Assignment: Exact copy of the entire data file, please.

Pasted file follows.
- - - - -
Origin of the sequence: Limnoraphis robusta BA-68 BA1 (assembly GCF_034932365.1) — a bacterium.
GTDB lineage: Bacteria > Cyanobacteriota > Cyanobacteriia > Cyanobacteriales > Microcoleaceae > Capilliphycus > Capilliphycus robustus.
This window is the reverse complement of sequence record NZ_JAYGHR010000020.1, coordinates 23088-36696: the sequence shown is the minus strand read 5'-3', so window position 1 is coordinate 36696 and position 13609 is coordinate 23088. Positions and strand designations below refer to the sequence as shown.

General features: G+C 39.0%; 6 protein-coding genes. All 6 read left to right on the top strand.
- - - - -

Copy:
Origin of the sequence: Limnoraphis robusta BA-68 BA1 (assembly GCF_034932365.1) — a bacterium.
GTDB lineage: Bacteria > Cyanobacteriota > Cyanobacteriia > Cyanobacteriales > Microcoleaceae > Capilliphycus > Capilliphycus robustus.
This window is the reverse complement of sequence record NZ_JAYGHR010000020.1, coordinates 23088-36696: the sequence shown is the minus strand read 5'-3', so window position 1 is coordinate 36696 and position 13609 is coordinate 23088. Positions and strand designations below refer to the sequence as shown.

General features: G+C 39.0%; 6 protein-coding genes. All 6 read left to right on the top strand.